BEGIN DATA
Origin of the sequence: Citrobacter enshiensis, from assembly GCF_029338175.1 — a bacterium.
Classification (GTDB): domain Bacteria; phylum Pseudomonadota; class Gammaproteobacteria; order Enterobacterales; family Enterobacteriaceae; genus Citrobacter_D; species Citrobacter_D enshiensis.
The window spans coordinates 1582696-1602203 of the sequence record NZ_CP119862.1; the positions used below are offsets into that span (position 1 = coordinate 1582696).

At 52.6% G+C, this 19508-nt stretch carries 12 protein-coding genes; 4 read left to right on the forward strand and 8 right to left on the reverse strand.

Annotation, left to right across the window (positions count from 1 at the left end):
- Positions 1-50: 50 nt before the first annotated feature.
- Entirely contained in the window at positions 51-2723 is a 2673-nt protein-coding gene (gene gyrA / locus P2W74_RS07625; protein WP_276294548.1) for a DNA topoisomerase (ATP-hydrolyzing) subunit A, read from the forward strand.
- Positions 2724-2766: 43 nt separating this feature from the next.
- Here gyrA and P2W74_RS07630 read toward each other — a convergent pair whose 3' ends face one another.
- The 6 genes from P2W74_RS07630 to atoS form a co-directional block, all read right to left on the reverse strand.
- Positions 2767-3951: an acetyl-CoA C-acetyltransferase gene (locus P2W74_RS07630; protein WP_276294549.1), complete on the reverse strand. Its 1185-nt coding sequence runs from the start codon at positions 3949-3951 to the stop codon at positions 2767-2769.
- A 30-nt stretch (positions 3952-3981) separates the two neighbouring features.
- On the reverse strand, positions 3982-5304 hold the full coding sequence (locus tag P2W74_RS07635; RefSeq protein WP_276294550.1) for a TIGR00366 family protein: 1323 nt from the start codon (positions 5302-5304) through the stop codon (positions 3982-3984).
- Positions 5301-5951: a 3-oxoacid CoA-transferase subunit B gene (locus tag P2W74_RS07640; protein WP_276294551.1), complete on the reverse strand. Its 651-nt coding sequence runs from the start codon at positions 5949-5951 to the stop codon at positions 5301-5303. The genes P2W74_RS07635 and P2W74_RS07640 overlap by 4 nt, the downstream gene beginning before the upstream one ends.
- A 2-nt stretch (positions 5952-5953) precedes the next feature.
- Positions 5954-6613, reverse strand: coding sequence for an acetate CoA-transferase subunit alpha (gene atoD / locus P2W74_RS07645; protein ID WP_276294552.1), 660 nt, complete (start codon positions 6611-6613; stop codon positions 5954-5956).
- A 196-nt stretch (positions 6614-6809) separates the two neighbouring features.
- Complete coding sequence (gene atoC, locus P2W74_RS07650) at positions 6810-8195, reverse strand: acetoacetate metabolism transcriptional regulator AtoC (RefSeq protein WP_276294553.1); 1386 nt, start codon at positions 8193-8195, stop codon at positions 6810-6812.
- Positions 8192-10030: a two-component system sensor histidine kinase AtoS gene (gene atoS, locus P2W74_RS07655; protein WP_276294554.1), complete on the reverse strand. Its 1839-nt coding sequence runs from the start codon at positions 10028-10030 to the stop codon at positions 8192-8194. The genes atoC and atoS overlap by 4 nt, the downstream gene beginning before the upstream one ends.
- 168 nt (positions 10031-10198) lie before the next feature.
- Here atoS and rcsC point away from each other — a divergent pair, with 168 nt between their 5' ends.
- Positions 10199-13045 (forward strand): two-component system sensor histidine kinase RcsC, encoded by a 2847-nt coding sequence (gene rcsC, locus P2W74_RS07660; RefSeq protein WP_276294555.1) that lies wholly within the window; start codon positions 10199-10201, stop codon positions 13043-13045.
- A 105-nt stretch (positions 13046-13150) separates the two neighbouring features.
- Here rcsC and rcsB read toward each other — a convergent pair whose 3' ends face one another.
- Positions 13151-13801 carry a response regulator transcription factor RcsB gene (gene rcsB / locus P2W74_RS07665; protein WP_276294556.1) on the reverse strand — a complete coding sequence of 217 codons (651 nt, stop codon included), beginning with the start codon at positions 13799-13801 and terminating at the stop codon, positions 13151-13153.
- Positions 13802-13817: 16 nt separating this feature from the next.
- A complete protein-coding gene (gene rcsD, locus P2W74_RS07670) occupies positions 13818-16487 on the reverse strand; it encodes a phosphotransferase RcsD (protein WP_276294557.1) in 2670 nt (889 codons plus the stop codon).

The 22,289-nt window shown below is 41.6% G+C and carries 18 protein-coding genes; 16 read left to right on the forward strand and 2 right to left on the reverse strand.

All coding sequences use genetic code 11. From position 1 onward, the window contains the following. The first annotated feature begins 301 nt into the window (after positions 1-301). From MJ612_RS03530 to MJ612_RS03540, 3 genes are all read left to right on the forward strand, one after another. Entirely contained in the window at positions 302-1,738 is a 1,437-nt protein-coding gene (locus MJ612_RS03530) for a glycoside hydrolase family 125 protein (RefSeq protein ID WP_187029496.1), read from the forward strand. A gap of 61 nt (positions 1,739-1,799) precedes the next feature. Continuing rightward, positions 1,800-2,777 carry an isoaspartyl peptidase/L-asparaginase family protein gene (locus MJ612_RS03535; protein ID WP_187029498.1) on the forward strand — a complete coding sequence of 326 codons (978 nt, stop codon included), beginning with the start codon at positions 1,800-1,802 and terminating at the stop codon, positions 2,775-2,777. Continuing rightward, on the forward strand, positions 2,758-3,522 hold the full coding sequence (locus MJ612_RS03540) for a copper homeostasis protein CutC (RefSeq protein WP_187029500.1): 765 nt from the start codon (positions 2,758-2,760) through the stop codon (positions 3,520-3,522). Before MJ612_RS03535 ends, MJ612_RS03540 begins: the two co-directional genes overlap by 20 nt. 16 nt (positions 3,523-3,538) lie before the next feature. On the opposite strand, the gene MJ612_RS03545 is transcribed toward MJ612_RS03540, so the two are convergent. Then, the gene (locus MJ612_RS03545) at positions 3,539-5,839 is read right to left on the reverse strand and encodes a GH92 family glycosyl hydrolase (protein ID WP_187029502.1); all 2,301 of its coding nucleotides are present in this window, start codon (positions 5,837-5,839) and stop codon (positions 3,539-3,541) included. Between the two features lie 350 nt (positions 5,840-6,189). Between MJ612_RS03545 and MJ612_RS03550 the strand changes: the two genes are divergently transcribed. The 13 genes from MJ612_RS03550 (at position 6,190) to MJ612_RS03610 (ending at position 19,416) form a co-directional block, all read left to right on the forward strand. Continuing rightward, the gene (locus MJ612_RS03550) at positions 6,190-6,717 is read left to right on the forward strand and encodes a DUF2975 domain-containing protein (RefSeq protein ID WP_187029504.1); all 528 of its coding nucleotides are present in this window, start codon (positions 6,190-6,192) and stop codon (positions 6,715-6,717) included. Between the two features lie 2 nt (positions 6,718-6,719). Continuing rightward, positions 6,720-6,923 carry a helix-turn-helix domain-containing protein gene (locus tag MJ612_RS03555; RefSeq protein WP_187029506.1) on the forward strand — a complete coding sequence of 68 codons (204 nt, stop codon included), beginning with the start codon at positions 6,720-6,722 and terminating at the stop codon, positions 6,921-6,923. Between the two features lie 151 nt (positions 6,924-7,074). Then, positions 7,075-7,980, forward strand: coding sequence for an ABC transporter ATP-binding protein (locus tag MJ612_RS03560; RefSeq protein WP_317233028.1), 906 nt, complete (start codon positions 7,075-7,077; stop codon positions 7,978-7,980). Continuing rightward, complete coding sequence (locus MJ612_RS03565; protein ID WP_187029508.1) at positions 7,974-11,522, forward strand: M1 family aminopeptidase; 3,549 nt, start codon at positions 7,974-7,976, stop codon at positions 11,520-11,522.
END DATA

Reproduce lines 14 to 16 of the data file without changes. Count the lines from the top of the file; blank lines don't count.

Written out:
- Positions 5301-5951: a 3-oxoacid CoA-transferase subunit B gene (locus tag P2W74_RS07640; protein WP_276294551.1), complete on the reverse strand. Its 651-nt coding sequence runs from the start codon at positions 5949-5951 to the stop codon at positions 5301-5303. The genes P2W74_RS07635 and P2W74_RS07640 overlap by 4 nt, the downstream gene beginning before the upstream one ends.
- A 2-nt stretch (positions 5952-5953) precedes the next feature.
- Positions 5954-6613, reverse strand: coding sequence for an acetate CoA-transferase subunit alpha (gene atoD / locus P2W74_RS07645; protein ID WP_276294552.1), 660 nt, complete (start codon positions 6611-6613; stop codon positions 5954-5956).